“The other Ed”?

Party figures hope all will come to be well between the Miliband brothers and Ed Balls.

My feature on the Labour leadership race so far, in the magazine out today, focuses on the brothers David and Ed Miliband. It mentions how, to the annoyance of some of Ed's long-time supporters, he used to call himself not just "the other Miliband" but "the other Ed", a reference to Ed Balls, with whom the younger Miliband worked closely first in Gordon Brown's office and then at the Treasury.

As reported in the piece:

One of the most memorable moments of the NS hustings came after Ed Balls produced a lengthy answer, preventing other candidates from joining in that particular discussion. Ed Miliband remarked: "It's like being back in the Treasury." Everyone laughed, apart from Balls, who did not even crack a smile. There was a sharp intake of breath from David Miliband. It was a lethal putdown from a politician whom some in the party had considered "too gentle" for a leadership campaign.

At the time, Ed Balls eventually responded: "Tell us what the answer is then, Ed, as you always do." The frosty exchange was a demonstration of how low their relations had reached, because they were once close friends.

David Miliband and Ed Balls never had much time for each other, serving as they did on opposing front lines of the Blair-Brown wars.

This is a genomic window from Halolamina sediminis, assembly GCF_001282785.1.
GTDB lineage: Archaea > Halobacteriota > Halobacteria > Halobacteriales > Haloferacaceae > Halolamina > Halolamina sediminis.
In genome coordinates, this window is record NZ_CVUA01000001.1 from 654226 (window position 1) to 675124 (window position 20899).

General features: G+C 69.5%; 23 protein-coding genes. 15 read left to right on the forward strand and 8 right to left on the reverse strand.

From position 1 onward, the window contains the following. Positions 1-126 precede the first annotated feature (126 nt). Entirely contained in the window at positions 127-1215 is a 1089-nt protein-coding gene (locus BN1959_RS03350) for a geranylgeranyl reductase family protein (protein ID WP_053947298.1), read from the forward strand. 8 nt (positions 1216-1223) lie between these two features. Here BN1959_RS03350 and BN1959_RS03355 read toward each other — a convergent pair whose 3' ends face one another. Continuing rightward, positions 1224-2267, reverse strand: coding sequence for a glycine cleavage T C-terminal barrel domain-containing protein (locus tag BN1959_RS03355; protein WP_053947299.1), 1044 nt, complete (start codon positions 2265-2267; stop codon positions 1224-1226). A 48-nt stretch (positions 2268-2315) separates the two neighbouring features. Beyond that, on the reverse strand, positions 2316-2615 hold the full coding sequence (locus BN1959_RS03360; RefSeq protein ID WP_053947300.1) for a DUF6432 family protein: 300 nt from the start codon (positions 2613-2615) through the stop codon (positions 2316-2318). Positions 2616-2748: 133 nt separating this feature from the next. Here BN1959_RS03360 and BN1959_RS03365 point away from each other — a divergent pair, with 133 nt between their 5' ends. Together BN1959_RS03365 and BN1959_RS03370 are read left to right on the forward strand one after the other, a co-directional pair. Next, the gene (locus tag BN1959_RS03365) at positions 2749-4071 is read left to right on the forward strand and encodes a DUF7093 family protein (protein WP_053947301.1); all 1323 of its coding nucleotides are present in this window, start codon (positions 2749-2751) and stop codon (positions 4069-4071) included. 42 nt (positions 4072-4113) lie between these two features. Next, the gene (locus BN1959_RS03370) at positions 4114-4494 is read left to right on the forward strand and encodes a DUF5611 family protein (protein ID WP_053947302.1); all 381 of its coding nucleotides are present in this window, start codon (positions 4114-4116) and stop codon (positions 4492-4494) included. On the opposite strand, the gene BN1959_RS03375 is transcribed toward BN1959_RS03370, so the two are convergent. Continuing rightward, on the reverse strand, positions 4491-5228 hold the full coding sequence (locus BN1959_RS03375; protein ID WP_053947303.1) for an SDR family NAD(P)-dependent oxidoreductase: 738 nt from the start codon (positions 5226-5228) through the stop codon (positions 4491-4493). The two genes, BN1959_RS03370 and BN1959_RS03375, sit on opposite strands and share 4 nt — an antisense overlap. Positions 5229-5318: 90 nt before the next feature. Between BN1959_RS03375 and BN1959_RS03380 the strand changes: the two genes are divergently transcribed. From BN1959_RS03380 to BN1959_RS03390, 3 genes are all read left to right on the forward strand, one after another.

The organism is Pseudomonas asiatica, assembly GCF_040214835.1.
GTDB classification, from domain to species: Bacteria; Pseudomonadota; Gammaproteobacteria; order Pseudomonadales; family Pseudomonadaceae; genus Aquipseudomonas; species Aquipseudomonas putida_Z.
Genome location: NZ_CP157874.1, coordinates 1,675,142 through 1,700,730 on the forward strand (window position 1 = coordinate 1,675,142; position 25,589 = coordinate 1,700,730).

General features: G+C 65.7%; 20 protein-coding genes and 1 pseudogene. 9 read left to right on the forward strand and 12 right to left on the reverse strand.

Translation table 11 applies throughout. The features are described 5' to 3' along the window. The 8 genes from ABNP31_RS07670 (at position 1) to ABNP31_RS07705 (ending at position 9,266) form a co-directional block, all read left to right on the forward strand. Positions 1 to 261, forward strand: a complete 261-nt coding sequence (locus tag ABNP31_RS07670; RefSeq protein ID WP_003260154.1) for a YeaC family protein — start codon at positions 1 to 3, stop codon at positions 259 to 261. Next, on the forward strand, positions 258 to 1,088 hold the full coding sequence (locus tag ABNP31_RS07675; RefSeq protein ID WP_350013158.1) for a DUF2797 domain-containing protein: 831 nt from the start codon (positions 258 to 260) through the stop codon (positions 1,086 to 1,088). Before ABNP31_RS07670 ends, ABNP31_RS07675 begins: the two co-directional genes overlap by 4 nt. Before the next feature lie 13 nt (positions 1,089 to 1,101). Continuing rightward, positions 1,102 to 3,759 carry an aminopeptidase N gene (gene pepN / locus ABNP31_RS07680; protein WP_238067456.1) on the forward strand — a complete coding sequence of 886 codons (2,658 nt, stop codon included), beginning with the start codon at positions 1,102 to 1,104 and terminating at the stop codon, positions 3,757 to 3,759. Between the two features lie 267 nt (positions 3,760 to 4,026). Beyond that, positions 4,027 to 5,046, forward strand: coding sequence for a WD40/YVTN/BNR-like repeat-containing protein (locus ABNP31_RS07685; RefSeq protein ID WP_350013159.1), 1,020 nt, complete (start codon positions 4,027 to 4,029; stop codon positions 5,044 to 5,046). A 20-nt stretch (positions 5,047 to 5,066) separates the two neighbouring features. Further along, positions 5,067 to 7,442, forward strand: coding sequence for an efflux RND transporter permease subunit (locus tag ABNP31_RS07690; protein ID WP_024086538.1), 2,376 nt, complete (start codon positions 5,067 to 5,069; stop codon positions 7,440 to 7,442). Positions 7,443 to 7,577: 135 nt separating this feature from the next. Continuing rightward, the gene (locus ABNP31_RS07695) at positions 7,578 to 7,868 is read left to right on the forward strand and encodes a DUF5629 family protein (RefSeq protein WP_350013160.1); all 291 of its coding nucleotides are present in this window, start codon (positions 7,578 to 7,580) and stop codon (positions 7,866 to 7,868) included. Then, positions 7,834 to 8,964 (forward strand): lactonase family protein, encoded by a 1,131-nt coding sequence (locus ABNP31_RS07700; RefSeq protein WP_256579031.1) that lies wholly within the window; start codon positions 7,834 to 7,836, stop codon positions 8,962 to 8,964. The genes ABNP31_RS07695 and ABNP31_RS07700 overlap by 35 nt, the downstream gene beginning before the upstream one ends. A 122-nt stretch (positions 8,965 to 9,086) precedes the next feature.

In the case of Balls and Ed Miliband, however, the breakdown of relations was gradual. Balls was for years seen as the dominant figure of the two, and saw himself as the natural successor to Brown. It was that self-belief that, after Brown became prime minister in June 2007, led the then schools secretary to press his master to replace Alistair Darling with Balls as chancellor, to the anger of some in cabinet.

There is no doubt Balls has had his eye on the leadership for some years. That is not ignoble, of course not. A highly rated former Financial Times journalist, Balls is credited with being the man behind independence for the Bank of England, one of New Labour's most eye-catching initiatives at the beginning of the premiership of Tony Blair, with whom Brown had a testing relationship.

As chief economic adviser to the Treasury between 1999 and 2004, and later as economic secretary to the Treasury from 2006 until he was made schools secretary under Brown in 2007, Balls commanded heavy influence over British economic policy. But in other areas, critics accuse him of being a conservative tribalist, not just over a Labour Party that must now reach out to floating voters and those who voted Liberal Democrat without the intention of crowning David Cameron as prime minister, but also regarding himself.

"Instead of waking up each day and thinking, 'How can I help Labour win again?', Balls wakes up and thinks, 'How can I destroy my opponents?' " says one party figure. This may be unfair, but it was an undoubtedly combative tendency that led Balls, in the word of one minister present, to "savage" Ed Miliband when the latter was expressing opposition to building a third runway at Heathrow in cabinet in 2008.

According to one who knows both men, that was the moment their fragile old friendship ended.

But as in the case of the Miliband brothers, Labour's high command will be hoping that Balls's relations with the brothers will endure beyind this contest, too, for the sake of the party all three men undoubtedly love.

James Macintyre is political correspondent for the New Statesman.
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How Labour risks becoming a party without a country